Green Marketing in the Age of Radical Transparency: In a world in which vast amounts of information are available about companies and products, the rules of green marketing have changed. Today, companies must respond to green ratings and rankings from websites, media companies, nonprofit organizations, and big players like Walmart. In a world where consumers have unparalleled access to data about products and companies, how does a company truly be seen as green?

Can IT Solve the World’s Problems? The information technology sector is responsible for 2% of the world’s greenhouse gas emissions, but its impact on the other 98% is growing rapidly. Hardware, software, and service providers are creating new products and services that are enabling large and small companies to better measure and manage their environmental impacts.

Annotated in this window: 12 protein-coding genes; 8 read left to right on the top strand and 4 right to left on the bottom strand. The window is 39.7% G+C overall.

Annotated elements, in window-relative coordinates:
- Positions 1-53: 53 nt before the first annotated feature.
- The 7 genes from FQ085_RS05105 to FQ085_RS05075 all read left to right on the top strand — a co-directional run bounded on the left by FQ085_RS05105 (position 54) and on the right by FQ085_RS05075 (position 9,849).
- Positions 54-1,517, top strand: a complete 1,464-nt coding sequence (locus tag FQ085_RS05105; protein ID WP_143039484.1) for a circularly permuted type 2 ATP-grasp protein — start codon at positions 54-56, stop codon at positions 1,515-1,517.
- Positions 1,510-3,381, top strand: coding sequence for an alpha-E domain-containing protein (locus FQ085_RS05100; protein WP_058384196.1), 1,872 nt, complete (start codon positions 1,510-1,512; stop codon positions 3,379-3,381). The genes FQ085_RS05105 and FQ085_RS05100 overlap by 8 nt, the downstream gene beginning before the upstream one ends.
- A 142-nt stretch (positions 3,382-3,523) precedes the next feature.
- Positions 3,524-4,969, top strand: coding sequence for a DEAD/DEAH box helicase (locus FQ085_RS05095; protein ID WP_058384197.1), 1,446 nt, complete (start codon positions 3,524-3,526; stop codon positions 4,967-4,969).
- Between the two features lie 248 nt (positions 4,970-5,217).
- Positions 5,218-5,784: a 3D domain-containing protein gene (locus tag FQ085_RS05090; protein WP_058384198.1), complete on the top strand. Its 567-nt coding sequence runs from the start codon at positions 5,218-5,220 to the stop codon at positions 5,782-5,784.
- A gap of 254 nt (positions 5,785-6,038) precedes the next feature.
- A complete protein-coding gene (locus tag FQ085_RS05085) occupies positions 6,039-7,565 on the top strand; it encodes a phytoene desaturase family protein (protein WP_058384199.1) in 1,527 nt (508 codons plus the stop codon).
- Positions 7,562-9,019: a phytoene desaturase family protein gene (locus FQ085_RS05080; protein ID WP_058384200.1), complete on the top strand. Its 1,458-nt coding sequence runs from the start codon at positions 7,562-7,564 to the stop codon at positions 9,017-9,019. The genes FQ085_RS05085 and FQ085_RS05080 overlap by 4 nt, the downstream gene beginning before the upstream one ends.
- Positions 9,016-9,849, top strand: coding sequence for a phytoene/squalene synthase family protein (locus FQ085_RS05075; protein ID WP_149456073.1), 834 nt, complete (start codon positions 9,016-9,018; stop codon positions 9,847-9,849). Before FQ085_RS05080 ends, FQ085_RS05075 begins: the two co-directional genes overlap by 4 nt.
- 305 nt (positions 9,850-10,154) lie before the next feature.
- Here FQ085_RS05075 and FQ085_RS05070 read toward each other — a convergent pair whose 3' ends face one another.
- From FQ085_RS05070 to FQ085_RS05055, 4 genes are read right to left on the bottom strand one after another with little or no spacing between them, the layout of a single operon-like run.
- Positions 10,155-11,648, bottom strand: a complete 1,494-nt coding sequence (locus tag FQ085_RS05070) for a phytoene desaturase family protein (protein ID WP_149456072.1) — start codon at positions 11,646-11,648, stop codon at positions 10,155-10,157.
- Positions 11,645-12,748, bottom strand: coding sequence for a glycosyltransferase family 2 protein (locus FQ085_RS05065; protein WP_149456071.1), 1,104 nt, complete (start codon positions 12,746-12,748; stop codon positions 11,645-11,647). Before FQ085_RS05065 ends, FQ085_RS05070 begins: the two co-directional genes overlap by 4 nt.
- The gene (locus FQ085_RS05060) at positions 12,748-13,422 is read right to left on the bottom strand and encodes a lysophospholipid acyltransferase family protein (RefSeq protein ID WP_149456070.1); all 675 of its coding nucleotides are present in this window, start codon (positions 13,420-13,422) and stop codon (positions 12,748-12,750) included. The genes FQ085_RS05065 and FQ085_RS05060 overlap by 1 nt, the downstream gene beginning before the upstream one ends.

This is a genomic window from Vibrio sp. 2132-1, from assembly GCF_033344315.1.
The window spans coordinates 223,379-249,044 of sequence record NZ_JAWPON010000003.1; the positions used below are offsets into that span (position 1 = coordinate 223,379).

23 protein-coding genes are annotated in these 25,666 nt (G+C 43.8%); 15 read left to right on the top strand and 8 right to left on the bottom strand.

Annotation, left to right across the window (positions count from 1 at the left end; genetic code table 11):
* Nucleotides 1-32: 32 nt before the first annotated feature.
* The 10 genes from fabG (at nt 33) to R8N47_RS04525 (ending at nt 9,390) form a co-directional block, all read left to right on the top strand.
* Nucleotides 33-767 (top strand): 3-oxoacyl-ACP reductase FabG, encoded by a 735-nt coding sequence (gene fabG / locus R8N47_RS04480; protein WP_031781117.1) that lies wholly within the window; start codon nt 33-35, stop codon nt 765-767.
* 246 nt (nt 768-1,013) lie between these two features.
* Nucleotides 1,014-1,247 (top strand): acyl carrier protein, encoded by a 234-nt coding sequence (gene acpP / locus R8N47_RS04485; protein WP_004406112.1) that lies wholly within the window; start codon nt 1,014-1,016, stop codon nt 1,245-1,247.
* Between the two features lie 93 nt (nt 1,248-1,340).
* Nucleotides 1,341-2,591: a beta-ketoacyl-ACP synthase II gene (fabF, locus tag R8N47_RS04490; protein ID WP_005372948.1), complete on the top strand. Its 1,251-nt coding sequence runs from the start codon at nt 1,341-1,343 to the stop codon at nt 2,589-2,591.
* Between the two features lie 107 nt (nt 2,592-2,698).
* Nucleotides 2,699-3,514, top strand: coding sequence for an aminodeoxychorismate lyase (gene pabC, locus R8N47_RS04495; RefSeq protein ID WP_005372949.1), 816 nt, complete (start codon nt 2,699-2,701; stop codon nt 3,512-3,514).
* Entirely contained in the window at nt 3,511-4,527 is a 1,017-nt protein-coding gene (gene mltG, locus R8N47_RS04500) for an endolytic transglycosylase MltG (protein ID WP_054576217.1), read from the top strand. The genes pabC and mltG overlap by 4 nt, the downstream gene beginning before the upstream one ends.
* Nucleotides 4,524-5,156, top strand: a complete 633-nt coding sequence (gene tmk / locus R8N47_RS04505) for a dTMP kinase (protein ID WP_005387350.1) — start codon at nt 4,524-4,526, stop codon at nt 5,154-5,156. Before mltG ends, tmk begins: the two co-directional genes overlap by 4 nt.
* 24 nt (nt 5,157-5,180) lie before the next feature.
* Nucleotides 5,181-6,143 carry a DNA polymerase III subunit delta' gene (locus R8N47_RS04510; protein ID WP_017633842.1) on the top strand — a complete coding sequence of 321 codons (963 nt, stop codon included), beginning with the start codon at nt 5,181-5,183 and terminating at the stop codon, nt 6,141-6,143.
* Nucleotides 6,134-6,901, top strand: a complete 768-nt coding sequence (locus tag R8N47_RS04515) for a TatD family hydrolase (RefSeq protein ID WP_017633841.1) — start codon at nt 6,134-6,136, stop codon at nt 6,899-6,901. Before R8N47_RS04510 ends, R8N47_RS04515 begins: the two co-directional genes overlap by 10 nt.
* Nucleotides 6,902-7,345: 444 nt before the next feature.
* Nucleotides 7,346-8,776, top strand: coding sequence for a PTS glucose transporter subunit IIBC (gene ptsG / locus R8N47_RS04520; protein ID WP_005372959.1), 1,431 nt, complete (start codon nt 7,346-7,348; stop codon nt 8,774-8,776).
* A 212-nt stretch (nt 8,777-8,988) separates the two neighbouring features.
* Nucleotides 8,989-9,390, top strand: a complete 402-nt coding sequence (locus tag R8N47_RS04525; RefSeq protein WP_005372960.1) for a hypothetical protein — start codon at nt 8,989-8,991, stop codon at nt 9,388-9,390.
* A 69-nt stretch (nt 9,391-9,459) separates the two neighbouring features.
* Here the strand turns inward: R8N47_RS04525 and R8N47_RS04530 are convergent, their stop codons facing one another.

When Green Business Meets Cleantech: It used to be that green business and clean technology were separate realms. No longer. Today, the two are converging, as global companies and start-ups alike are harnessing clean technology as the foundation for a new generation of green business opportunities. The result are some unlikely corporate players and alliances.

On a personal note, it’s been about a year since I began working with The Energy Collective and Greenbiz. Robin Carey at TEC and Joel Makower and Pete May at Greenbiz are great partners, and their support for my writing makes this blog possible. So, thanks guys!

“I’m a slut for change”